Thursday, August 24, 2017

Wow!! Whole verses missing from a popular Protestant translation of the New Testament!!

I just heard this today from a Catholic program and didn't believe it; so I had to look up these allegedly missing verses and see for myself. The following verses are missing from the New International Version, a popular Protestant translation; and if you don't have a copy at hand, you can check online by going to Bible Gateway and selecting "New International Version" ("NIV" for short) and looking up the following verses. It may help to have another version that includes these verses open in another screen to check them side by side. Often you can see that the omission is explicitly tendentious. There things they don't want the reader to see. Here you go:
  • Matthew 17:20
  • Matthew 18:11
  • John 5:4
  • Acts 8:27
  • Acts 15:34
  • Acts 24:7
  • Romans 16:24
Check them out. They're not there!!!

Several years ago I pointed out something else about this same translation of the Bible that I actually learned from a very honest Protestant theology professor of mine at Westminster Theological Seminary. He had written an article in The Reformed Journal (no longer extant) about the disingenuous work of the translators. I wrote about it in "Retrieving a lost Catholic vocabulary" (Musings, June 11, 2014):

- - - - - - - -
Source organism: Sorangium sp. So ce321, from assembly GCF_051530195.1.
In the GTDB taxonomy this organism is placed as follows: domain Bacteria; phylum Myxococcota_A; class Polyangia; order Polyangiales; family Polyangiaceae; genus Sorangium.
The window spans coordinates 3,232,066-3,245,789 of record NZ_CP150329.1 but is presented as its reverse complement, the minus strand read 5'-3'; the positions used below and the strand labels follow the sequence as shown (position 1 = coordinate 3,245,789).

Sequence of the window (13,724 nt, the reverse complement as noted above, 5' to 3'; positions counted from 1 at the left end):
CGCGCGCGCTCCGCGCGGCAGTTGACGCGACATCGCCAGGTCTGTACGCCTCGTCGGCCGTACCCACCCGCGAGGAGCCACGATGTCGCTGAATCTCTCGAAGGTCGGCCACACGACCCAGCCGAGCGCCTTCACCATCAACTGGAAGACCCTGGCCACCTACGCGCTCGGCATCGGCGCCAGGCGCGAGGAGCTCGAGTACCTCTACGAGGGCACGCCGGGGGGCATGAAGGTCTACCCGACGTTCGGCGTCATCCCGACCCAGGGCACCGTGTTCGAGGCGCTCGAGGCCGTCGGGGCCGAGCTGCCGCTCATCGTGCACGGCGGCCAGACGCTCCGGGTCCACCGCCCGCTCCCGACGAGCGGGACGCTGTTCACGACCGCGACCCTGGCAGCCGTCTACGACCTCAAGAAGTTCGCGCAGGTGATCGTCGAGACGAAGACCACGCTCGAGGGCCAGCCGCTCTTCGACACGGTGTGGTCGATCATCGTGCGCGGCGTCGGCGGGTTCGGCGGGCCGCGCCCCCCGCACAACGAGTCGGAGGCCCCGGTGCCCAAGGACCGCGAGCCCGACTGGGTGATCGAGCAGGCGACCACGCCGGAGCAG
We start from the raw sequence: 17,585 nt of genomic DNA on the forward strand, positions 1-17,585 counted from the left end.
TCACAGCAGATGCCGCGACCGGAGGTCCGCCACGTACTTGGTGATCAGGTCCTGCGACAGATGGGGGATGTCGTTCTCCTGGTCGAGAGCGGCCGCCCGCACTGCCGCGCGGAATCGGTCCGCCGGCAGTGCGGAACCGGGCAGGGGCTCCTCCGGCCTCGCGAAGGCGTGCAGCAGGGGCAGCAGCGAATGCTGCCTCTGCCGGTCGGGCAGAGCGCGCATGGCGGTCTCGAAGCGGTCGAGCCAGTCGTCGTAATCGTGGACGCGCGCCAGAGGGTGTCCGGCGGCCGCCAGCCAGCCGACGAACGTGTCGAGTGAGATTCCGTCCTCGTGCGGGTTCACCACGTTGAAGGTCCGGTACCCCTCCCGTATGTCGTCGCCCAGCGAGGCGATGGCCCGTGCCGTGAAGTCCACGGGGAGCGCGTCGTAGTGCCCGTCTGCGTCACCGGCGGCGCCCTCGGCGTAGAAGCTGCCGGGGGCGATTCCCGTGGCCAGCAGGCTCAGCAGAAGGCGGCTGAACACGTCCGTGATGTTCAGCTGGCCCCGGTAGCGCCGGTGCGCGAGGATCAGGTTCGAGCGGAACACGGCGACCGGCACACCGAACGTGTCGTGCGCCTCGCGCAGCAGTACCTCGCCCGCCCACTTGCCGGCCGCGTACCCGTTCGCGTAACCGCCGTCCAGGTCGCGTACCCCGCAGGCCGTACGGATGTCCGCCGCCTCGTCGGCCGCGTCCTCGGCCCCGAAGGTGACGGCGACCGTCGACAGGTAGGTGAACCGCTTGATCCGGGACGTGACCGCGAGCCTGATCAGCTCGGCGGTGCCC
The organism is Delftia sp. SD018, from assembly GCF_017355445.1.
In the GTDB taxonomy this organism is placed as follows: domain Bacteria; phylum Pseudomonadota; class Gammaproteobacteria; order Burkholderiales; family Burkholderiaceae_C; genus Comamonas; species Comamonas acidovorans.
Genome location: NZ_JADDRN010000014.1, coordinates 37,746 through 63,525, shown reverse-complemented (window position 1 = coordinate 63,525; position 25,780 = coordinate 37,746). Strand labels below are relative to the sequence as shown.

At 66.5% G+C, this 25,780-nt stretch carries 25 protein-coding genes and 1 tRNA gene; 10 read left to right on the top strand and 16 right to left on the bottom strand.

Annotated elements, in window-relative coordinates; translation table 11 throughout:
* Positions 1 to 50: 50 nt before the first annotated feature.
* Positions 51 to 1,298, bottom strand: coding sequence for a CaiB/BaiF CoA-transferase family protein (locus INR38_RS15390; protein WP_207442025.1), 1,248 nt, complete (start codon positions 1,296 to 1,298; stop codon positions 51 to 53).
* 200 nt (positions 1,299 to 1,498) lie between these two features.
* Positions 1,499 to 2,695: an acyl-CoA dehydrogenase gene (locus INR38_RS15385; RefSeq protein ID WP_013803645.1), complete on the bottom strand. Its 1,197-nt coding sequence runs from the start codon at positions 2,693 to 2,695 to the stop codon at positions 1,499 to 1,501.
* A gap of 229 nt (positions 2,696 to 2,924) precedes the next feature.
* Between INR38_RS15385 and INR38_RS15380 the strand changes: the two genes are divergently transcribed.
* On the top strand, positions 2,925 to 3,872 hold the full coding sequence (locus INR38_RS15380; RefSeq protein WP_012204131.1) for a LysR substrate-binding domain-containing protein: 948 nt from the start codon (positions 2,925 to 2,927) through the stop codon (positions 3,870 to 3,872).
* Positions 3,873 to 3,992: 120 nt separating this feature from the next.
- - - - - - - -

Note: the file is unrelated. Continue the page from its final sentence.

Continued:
On my journey to the Catholic Faith, which began in 1987 before being received in the Church in 1993, those who sought to dissuade me constantly pitted the "living Word of God" (the Bible) over against the "vain traditions of man" (Col. 2:8) allegedly represented by Catholicism. So entrenched was this animus against Catholic tradition, that one of my Protestant theology professors, James Payton, Jr. to his credit pointed out that the evangelical New International Version (NIV) of the Bible explicitly attempts to "de-Catholicize" those passages where Paul commends the Church's traditions (1 Cor 11:2, 1 Thes 2:15; 3:6) by translating the Greek word for "traditions" as "teachings," while translating the remaining ten references which are all negative as "traditions" (as in vain and empty "traditions of man").
You hear about these sorts of things, but half the time you don't really believe them until you go and check for yourself. This is awful, and I commend James Payton, Jr., for his integrity and honesty on this point.

[Hat tip to "The One True Faith Revisited: Where Did The Bible Come From?" The Download, August 11, 2017 for the reference to missing Bible verses in the NIV.]

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